Firemen, The (incredibly cinematic & expressive top-down shooter with an enviable sense of dramaturgy; while not a difficult game whatsoever, the timer, setting and assessment at the end of the game create real, palpable exigency at any given moment - not only your own character controls well, your companion is almost distressingly astute, consistently providing help during busier moments)
Flying Hero: Bugyuru no Daibouken (complaisant, cute vertical shooter on a system that does lack in this particular niche; mayhap a little bit too simple, yet consistently well-designed and blessed with an impeccable sense of pacing)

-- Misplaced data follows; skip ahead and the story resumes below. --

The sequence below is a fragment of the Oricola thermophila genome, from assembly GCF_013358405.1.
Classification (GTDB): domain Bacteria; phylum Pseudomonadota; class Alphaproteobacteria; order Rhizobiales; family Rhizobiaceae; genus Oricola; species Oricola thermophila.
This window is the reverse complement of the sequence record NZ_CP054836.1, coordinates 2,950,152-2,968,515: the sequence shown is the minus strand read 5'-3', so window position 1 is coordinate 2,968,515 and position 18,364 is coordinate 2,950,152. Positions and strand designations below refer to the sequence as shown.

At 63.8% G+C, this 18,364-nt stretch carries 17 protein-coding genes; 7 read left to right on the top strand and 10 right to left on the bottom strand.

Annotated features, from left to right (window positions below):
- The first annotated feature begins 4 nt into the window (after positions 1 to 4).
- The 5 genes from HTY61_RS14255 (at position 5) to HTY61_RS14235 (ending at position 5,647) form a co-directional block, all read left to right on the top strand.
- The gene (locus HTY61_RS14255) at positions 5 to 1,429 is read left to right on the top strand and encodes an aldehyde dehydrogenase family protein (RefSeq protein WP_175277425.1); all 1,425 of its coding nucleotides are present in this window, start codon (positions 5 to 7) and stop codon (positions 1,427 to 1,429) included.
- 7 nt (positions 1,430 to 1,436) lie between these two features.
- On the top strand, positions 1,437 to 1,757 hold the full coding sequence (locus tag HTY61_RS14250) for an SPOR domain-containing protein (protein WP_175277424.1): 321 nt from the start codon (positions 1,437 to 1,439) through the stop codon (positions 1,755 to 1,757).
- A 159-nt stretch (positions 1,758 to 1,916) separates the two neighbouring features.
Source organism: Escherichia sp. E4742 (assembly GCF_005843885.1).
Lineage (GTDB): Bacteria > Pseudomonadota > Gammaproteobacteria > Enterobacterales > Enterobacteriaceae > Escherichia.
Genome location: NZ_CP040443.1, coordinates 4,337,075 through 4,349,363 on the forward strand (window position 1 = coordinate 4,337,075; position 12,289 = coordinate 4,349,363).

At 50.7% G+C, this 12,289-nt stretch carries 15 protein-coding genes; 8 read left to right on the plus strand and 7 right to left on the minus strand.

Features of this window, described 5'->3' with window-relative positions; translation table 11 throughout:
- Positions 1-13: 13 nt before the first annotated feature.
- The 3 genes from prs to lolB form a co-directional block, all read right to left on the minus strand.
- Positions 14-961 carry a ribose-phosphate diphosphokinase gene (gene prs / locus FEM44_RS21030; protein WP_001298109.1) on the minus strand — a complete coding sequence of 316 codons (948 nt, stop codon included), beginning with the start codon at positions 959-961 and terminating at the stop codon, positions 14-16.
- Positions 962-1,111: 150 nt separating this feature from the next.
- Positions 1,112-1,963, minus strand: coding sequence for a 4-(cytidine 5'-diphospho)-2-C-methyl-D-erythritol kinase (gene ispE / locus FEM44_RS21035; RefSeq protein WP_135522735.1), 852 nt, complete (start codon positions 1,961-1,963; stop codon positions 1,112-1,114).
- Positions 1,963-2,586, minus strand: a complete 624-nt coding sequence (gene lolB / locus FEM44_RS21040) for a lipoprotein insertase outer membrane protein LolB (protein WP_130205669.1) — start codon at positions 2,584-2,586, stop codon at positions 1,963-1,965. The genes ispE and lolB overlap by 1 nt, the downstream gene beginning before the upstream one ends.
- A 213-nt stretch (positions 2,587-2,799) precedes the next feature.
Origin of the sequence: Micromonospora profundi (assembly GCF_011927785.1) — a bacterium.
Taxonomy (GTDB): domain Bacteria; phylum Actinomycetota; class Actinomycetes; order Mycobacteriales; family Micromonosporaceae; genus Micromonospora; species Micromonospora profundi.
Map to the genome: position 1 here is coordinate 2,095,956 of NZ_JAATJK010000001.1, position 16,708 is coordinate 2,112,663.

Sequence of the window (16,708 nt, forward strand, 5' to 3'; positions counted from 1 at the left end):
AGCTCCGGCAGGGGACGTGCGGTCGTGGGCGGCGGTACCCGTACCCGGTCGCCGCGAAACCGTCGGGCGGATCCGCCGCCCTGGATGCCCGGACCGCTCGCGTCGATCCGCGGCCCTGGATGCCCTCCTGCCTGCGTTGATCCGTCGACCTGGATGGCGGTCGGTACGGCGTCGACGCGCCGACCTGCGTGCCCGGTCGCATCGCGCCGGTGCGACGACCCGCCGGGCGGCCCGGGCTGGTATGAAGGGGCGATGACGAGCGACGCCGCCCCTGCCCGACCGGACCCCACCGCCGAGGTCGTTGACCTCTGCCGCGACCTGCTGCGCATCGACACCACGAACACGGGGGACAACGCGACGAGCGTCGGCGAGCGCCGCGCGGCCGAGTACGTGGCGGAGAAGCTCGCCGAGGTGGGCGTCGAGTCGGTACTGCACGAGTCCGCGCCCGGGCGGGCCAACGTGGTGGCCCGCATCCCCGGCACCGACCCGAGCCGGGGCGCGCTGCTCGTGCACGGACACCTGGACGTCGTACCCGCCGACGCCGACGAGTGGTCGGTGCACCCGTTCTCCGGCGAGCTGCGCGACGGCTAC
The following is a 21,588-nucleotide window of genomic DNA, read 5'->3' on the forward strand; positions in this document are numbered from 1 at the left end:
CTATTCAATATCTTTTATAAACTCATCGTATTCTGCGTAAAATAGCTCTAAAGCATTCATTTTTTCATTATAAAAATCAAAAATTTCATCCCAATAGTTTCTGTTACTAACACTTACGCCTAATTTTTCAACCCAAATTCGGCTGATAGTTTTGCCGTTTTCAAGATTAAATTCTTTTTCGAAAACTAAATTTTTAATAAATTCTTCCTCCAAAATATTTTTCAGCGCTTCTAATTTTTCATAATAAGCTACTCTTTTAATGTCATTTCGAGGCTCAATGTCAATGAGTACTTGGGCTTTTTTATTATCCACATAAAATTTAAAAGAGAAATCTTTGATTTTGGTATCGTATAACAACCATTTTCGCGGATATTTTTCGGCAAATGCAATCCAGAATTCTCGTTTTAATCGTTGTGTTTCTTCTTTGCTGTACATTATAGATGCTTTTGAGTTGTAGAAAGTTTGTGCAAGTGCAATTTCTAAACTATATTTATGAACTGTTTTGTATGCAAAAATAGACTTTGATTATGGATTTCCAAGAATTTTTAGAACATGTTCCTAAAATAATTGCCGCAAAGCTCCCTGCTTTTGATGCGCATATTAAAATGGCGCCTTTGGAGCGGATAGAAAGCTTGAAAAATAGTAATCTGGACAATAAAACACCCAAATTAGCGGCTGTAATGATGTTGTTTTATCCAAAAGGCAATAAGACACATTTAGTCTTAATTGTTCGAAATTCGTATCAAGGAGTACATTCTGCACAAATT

Front Mission: Gun Hazard (really enjoyable coalescence of the Valken formula with RPG elements, albeit the beginning is somewhat halting as it is not a lot of fun to play with a weak, limited mecha; the amount of details in the visual department are nothing short of breathtaking, definitely one of the best-looking games on the system)
F-Zero (flagship racing game on the SFC for good reason - the vivacious sense of speed, the imaginative visuals which manage to combine mode 7 excess with a spotless presentation, the iconic soundtrack, it's all handled masterfully; my only complaint as a layman of the genre is that the non-participant cars/drones can completely demolish an otherwise great run of yours, and they seem incredibly superfluous to me)